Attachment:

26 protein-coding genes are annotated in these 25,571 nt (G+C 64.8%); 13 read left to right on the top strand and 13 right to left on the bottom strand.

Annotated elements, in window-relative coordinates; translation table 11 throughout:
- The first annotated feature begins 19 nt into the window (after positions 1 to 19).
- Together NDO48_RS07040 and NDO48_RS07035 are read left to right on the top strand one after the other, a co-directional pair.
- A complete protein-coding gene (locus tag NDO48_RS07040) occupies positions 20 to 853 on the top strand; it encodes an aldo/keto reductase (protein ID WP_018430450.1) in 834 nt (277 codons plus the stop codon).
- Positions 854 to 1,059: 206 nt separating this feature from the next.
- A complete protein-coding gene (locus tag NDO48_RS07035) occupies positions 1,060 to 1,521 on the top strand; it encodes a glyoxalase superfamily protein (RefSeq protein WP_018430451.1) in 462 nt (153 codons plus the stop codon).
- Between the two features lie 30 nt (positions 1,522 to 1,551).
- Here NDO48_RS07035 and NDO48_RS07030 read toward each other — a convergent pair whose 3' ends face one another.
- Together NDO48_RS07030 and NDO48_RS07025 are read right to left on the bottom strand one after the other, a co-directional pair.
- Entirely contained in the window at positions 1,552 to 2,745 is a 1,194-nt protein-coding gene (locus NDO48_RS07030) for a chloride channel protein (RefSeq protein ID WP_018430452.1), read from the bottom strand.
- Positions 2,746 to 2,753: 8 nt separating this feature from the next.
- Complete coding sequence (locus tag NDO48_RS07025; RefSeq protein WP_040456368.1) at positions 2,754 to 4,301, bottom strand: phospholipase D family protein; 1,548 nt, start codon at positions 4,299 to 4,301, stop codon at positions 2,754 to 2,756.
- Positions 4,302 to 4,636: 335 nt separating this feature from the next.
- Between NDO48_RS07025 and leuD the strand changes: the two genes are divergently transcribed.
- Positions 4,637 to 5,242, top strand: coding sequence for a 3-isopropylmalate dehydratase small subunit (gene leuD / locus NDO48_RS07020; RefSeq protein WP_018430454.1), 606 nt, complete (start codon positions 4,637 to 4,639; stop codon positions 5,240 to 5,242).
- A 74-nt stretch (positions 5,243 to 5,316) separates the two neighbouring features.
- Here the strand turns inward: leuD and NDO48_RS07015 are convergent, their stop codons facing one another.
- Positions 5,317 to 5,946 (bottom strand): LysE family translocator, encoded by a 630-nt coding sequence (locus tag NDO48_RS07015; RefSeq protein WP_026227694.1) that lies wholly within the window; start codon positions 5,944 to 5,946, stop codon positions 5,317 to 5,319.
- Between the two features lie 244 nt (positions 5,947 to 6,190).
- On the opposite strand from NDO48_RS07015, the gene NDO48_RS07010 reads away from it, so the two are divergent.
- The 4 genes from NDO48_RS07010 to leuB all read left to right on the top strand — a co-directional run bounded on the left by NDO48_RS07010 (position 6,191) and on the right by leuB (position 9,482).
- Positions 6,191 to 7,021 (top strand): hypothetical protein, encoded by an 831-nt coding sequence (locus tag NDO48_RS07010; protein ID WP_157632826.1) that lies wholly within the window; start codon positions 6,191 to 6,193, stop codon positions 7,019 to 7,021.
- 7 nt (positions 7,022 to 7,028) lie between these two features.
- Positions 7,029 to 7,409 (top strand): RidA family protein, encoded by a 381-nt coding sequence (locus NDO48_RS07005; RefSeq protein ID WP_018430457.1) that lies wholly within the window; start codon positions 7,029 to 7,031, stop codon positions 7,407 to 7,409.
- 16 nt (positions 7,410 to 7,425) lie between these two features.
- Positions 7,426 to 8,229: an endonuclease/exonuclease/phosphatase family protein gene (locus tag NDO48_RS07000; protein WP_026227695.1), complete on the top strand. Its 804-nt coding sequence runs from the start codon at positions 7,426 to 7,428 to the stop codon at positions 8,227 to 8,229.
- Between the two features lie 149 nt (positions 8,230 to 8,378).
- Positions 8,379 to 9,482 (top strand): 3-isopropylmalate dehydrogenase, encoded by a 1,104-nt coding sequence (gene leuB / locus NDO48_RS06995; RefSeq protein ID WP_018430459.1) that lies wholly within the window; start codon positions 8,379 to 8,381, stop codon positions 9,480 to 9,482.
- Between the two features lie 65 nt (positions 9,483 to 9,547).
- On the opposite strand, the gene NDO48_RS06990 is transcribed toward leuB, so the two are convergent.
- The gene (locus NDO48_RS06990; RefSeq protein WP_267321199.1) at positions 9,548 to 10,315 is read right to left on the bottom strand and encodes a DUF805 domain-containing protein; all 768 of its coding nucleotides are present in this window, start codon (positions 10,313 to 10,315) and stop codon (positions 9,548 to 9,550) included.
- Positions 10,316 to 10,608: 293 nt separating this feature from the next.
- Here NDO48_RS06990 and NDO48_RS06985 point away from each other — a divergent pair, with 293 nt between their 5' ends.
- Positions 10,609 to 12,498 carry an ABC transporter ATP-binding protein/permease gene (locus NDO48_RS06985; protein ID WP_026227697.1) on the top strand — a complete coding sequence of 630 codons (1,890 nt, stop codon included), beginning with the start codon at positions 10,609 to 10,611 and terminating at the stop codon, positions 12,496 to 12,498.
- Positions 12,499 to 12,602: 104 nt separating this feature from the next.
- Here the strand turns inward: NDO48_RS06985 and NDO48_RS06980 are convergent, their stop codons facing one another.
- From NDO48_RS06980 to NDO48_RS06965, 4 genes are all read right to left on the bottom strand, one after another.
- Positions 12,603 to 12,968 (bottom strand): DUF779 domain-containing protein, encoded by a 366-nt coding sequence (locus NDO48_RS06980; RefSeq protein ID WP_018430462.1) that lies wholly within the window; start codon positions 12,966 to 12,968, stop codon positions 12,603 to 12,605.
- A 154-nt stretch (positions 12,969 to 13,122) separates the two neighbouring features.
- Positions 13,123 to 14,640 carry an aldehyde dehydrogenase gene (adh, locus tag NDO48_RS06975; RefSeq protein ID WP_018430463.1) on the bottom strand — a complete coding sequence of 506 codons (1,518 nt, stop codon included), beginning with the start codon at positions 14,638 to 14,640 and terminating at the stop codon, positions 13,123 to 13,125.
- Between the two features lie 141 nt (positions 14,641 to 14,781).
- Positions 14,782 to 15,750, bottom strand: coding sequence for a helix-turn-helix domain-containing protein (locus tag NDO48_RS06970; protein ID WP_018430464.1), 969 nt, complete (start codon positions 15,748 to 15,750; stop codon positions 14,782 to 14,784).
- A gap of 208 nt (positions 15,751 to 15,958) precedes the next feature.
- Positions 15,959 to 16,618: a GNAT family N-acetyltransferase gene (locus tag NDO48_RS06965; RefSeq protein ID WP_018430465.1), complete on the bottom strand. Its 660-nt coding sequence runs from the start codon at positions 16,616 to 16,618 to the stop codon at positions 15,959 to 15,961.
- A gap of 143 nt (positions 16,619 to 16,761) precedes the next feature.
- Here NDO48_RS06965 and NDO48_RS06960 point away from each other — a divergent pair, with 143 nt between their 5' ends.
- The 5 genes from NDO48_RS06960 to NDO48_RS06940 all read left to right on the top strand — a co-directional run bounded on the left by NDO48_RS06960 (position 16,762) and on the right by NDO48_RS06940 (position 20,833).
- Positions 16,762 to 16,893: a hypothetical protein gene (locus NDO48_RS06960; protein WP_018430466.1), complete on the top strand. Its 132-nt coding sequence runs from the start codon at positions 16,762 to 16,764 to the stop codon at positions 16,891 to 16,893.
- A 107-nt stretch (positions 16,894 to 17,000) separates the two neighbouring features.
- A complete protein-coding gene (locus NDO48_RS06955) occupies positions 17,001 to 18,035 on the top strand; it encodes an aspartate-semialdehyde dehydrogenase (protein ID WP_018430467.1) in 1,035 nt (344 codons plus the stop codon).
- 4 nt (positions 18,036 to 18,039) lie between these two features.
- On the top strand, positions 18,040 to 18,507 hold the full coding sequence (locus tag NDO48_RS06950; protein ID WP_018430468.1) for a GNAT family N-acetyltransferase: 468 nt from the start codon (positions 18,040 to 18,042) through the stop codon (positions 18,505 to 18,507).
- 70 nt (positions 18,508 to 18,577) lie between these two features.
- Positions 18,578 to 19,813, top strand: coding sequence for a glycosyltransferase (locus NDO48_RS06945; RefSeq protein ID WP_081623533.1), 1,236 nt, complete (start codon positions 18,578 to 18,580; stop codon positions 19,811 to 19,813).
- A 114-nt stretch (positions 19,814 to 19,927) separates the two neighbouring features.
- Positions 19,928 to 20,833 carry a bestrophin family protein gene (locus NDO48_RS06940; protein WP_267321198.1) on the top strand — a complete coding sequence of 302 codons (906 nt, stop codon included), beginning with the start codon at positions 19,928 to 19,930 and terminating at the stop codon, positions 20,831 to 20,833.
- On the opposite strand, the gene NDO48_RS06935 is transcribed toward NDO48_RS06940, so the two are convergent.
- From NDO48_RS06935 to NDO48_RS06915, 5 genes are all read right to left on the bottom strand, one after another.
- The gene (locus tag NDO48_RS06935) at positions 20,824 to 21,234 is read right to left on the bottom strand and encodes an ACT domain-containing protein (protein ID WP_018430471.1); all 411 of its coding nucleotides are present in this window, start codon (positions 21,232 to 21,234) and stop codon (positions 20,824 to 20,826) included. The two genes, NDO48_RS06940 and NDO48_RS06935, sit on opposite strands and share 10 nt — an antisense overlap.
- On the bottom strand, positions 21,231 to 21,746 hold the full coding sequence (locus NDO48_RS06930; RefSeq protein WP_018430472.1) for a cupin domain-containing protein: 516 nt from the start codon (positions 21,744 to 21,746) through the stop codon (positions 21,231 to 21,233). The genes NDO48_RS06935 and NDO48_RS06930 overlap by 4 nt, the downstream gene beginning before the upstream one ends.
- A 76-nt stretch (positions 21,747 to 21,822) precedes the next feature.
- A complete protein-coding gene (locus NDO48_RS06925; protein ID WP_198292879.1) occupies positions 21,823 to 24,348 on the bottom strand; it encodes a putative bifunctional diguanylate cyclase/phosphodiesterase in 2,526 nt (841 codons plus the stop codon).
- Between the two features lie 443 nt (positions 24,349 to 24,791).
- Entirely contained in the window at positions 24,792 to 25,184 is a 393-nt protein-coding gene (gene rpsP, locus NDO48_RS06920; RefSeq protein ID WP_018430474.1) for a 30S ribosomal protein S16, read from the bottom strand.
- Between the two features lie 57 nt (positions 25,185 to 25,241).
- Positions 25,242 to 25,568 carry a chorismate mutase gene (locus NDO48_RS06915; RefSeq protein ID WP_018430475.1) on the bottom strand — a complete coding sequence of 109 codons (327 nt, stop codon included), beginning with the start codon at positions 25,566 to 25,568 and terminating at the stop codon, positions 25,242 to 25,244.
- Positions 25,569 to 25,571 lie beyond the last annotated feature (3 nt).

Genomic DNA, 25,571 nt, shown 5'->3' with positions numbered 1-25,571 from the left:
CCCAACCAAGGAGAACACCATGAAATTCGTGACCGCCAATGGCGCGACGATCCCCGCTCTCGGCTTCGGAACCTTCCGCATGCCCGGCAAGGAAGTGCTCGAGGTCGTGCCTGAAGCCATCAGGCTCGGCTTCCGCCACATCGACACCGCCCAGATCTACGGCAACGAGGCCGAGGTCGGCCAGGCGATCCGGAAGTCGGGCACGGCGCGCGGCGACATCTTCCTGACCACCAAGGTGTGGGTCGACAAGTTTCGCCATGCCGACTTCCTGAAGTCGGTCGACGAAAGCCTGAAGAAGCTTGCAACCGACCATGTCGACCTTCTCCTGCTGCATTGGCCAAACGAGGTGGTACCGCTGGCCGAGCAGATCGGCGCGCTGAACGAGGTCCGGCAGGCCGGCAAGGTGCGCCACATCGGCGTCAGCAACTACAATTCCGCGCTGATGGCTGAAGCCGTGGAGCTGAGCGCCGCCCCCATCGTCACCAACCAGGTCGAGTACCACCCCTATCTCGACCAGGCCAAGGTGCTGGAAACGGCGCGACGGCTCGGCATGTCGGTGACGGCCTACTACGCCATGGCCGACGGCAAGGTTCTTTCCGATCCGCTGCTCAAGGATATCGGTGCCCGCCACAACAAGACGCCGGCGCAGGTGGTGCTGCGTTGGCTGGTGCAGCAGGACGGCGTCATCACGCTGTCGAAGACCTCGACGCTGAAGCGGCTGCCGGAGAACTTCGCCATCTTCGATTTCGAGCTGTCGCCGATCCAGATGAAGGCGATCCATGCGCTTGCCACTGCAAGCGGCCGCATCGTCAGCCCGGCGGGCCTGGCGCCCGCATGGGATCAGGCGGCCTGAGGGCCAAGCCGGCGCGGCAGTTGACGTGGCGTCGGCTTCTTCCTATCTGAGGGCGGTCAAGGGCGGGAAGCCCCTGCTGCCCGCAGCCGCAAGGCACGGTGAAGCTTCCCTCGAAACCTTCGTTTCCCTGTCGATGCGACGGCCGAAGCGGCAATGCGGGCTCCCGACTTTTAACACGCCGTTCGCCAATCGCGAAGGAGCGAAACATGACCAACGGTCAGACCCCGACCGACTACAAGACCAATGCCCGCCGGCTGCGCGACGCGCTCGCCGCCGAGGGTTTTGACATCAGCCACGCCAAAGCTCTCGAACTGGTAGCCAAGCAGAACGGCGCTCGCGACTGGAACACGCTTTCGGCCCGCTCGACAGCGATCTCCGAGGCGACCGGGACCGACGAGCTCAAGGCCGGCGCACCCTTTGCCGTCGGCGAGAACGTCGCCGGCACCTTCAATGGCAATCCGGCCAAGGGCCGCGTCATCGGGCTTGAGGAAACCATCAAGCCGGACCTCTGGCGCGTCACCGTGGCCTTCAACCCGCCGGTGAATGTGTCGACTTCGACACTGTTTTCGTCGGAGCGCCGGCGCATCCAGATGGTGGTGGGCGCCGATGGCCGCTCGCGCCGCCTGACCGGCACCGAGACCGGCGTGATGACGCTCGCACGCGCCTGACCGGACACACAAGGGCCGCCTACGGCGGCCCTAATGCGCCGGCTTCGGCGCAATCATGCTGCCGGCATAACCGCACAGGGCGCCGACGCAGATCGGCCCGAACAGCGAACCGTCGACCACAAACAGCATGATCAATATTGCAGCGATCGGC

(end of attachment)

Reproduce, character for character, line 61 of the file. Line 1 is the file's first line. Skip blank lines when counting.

- On the bottom strand, positions 21,231 to 21,746 hold the full coding sequence (locus NDO48_RS06930; RefSeq protein WP_018430472.1) for a cupin domain-containing protein: 516 nt from the start codon (positions 21,744 to 21,746) through the stop codon (positions 21,231 to 21,233). The genes NDO48_RS06935 and NDO48_RS06930 overlap by 4 nt, the downstream gene beginning before the upstream one ends.